The parent's annual fall question: Since I was once again too tight to spring for that Acme Inc. Monstro-Pentium mega-computer with the 47 pre-installed reference CD-ROMs included in its One Low Price of several thousand smackers, what kind of reasonably priced (cheap) books can I get to help little Zooey through another year at Low-Test-Scores Elementary School? Herein a few answers:
The most awesome tome on the rack this year is actually a holdover from last year: THE DORLING KINDERSLEY HISTORY OF THE WORLD (Dorling Kindersley: $39.95 , age 10 and up) , written by Plantagenet Somerset Fry (finalist, best Monty Python-sounding author's name), the 50th book from the English historian.
"History of the World" gives new meaning to the word comprehensive: This is an account of humankind's progress from prehistory to the present day that is always fascinating and is capable of suckering you into reading it chapter by chapter as if it were a page-turning best-seller.
The key is Fry's imaginative weaving of the various strands of each country's history into the larger fabric of our common international history. The writing, in bite-sized chunks, is excellent and to the point; complex themes are broken down and explained clearly, diverse subjects are linked in understandable ways.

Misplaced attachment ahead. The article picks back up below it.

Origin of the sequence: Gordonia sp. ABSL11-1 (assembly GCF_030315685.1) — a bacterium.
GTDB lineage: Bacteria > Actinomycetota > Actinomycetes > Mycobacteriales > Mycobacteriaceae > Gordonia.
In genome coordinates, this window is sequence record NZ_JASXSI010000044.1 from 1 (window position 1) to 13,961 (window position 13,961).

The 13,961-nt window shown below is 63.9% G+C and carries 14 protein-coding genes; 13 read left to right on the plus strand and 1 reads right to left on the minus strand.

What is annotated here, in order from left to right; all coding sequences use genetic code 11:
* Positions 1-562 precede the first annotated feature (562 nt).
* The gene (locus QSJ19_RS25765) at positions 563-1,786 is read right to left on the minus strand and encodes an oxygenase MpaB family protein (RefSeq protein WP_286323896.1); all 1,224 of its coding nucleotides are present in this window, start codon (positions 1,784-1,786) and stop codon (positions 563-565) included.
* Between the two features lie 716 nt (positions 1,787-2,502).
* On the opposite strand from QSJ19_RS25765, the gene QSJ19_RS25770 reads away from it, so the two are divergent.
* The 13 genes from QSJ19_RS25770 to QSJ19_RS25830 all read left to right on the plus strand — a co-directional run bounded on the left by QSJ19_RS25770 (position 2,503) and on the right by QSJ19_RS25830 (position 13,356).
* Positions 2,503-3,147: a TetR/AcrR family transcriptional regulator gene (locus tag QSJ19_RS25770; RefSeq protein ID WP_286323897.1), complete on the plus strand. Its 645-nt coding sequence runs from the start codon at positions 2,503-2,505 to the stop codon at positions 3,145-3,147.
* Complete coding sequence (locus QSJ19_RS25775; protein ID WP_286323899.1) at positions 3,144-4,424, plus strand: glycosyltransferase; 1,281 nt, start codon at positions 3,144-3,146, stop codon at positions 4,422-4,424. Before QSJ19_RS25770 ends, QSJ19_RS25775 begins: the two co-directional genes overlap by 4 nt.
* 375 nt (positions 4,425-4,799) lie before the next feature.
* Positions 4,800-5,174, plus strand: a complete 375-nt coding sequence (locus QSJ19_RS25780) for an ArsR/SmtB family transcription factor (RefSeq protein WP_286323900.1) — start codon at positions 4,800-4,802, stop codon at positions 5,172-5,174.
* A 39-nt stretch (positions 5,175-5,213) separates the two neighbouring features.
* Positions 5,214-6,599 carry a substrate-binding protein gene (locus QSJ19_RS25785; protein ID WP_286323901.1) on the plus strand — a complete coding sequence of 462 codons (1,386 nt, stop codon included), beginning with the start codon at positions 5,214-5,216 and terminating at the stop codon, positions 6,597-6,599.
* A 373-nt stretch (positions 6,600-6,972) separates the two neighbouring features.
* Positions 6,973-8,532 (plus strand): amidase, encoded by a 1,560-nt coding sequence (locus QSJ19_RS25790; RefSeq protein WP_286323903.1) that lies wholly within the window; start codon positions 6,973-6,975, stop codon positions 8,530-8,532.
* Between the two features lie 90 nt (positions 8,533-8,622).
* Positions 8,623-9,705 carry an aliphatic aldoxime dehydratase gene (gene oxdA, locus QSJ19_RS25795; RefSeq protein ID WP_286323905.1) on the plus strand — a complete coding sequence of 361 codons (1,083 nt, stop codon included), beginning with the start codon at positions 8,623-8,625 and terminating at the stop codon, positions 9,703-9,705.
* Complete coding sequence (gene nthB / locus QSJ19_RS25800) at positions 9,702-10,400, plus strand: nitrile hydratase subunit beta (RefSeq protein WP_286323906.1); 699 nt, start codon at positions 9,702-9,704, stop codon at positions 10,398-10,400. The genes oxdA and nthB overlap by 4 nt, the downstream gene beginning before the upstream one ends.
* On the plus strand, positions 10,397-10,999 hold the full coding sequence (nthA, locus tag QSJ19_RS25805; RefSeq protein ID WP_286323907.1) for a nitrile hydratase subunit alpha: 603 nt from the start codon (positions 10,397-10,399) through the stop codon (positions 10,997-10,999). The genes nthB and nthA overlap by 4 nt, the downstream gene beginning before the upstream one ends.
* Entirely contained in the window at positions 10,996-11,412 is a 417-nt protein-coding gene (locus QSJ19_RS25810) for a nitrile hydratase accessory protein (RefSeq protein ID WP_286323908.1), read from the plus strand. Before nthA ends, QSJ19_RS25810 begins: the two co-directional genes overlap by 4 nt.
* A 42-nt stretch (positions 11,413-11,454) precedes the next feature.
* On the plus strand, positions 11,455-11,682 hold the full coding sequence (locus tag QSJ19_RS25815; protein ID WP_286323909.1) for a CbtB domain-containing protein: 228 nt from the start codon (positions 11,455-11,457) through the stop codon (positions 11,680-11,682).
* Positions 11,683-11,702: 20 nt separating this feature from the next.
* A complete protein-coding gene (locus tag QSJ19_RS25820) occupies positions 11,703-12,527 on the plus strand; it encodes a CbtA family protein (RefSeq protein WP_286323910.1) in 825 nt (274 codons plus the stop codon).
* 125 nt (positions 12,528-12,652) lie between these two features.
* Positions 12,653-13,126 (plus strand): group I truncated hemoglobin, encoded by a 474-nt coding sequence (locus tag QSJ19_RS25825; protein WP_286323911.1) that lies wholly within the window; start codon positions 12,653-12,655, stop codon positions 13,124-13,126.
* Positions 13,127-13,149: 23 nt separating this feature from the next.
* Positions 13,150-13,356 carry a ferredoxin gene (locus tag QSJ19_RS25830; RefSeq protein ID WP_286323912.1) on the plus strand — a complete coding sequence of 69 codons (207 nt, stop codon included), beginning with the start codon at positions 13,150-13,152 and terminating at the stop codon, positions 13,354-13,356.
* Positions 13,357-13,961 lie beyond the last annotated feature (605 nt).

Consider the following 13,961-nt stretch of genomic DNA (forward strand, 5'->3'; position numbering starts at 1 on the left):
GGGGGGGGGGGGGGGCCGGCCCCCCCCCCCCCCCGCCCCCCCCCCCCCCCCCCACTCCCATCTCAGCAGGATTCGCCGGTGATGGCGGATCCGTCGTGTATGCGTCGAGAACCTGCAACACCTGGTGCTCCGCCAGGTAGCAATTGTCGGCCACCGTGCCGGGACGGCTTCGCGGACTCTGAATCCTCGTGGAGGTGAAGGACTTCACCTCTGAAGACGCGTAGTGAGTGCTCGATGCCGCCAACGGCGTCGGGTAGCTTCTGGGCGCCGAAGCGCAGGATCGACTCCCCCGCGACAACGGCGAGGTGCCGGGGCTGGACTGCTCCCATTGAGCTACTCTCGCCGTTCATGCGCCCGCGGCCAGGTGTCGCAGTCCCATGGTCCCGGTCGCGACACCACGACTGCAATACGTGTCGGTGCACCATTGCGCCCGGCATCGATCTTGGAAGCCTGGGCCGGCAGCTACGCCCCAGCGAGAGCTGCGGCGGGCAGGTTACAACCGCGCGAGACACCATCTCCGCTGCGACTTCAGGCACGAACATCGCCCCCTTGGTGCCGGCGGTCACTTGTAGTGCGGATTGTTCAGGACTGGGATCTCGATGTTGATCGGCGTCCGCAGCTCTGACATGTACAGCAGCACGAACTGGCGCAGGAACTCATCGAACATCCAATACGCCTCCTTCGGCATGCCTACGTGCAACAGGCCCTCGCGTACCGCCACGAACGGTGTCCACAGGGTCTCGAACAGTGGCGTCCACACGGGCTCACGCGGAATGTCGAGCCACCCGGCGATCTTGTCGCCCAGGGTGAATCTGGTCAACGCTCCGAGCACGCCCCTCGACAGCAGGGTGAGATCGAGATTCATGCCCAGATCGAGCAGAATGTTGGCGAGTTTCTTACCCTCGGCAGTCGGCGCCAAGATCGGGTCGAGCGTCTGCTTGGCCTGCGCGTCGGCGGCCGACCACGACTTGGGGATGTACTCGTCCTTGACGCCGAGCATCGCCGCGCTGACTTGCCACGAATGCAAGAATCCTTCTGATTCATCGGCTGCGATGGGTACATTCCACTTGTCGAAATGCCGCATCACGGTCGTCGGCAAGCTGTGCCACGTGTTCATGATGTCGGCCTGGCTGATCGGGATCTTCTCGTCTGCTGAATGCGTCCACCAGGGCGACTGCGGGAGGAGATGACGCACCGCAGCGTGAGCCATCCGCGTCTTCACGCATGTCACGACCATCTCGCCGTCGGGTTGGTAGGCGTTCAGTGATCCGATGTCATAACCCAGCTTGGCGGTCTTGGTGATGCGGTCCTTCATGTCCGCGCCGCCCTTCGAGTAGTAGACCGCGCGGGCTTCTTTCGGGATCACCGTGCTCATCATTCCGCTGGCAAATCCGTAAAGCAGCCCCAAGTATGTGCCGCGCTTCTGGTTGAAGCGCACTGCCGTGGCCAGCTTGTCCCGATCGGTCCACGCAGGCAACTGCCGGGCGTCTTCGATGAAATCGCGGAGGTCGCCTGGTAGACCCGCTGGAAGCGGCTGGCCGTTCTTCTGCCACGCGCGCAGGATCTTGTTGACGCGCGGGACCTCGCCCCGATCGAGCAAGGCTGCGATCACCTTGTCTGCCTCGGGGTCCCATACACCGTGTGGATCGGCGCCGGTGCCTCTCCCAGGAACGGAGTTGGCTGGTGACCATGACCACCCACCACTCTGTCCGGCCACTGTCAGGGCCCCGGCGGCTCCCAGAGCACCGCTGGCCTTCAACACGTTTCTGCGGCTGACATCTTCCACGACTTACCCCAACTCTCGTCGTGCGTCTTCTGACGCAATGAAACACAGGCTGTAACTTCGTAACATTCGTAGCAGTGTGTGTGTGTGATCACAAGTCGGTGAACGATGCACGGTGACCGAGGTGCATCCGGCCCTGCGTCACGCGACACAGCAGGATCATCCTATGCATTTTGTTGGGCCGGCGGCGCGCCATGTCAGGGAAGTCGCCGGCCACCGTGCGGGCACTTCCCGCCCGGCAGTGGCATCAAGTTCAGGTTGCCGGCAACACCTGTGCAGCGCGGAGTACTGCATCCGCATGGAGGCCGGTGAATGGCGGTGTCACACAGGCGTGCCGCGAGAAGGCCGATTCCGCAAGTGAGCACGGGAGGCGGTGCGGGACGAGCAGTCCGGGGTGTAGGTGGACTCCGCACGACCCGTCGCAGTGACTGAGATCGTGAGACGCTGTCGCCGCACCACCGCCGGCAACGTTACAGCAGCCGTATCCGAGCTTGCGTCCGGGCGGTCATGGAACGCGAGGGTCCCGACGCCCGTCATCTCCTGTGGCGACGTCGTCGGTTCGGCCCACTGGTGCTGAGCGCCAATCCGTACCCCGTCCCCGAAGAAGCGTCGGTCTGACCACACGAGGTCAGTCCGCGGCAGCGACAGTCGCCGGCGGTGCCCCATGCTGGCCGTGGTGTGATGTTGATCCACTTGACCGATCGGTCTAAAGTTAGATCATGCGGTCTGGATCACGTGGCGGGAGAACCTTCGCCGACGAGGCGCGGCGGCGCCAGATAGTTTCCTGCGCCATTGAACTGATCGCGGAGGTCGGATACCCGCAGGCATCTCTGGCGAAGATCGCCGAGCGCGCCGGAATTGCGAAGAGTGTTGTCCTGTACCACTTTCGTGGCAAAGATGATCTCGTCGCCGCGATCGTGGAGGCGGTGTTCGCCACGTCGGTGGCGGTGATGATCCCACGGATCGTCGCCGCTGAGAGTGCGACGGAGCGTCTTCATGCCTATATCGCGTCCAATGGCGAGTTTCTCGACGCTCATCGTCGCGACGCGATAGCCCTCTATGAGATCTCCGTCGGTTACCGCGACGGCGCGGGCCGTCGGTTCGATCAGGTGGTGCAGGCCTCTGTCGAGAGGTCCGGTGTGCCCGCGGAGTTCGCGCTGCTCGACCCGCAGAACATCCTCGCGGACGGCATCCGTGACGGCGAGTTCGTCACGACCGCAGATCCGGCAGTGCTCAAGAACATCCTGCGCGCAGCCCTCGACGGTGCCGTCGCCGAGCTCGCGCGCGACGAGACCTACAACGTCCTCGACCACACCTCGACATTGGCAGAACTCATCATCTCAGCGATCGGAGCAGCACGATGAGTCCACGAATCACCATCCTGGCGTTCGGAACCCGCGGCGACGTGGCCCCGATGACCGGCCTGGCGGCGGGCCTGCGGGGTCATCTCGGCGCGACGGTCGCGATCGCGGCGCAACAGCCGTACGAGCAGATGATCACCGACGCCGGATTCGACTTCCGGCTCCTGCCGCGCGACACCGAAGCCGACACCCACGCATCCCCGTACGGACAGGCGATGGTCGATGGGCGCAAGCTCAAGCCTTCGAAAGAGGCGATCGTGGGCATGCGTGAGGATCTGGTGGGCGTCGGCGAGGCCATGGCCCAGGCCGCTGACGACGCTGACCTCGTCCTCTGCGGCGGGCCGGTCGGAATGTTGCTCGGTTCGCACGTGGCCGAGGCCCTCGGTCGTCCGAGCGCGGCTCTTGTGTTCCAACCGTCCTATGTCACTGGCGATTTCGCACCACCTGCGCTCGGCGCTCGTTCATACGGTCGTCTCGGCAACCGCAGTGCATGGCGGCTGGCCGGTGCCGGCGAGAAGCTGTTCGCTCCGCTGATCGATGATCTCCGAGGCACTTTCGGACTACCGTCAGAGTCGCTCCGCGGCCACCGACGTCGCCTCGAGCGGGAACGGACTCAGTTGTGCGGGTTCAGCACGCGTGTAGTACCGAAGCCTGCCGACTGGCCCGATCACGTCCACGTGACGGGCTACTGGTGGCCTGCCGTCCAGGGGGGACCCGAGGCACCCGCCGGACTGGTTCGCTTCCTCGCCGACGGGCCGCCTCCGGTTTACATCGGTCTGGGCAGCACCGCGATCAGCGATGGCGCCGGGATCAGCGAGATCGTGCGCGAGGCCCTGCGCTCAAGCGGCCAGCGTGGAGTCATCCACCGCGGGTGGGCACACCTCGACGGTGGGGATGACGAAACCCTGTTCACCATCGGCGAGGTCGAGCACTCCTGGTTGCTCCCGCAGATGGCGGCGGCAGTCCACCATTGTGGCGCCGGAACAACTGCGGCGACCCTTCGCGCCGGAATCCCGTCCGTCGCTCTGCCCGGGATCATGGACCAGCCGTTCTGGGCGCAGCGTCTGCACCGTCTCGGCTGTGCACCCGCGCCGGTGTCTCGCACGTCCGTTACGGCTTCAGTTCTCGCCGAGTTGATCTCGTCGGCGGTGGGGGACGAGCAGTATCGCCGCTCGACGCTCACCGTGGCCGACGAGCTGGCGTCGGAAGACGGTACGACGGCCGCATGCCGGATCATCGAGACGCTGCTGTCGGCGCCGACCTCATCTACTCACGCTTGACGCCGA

And the illustrative work--from a publisher noted for artwork that rivals art books--is simply superb. From the look of it, a lot of money and time and talent went into the specially commissioned photographs, drawings, maps and diagrams that pack its 384 pages.
I can't recommend this highly enough for older children--and for adults.
The one-volume KINGFISHER YOUNG WORLD ENCYCLOPEDIA (Kingfisher: $29.95) neatly draws kids into the world outside their windows with a nice, thorough mix of photographs, diagrams, maps and other artwork on each of its nearly 500 pages. This is a solid reference work that doesn't talk over--or under--the heads of its target audience, young children in the first years of school.
The "Young World Encyclopedia" is divided into thematic sections covering topics from "The Universe" to "My Body." Of particular interest are the myths, folk tales and literary characters sprinkled throughout and the activities boxes with step-by-step illustrations for the games, experiments, things to make and puzzles to solve.
Quick, what is the fastest insect in the world? The average amount of water Americans use per day? How many kinds of beetles are there? How many kinds are in my back yard?
The answers to the first three questions can be found in THE WORLD ALMANAC FOR KIDS 1996 (World Almanac/St. Martin's Press: $16.95 hardcover; $7.95 paperback) , edited by Judith S. Levey, a useful tool for parents and kids alike. Topics include art, sports, computers and on and on, with more than 600 illustrations ranging from diagrams to full-color maps--all in all a nice, kid-friendly version of the perennial adult version.
Oh, yes, the answer to No. 4: All of them--and their cousins--as far as I can tell.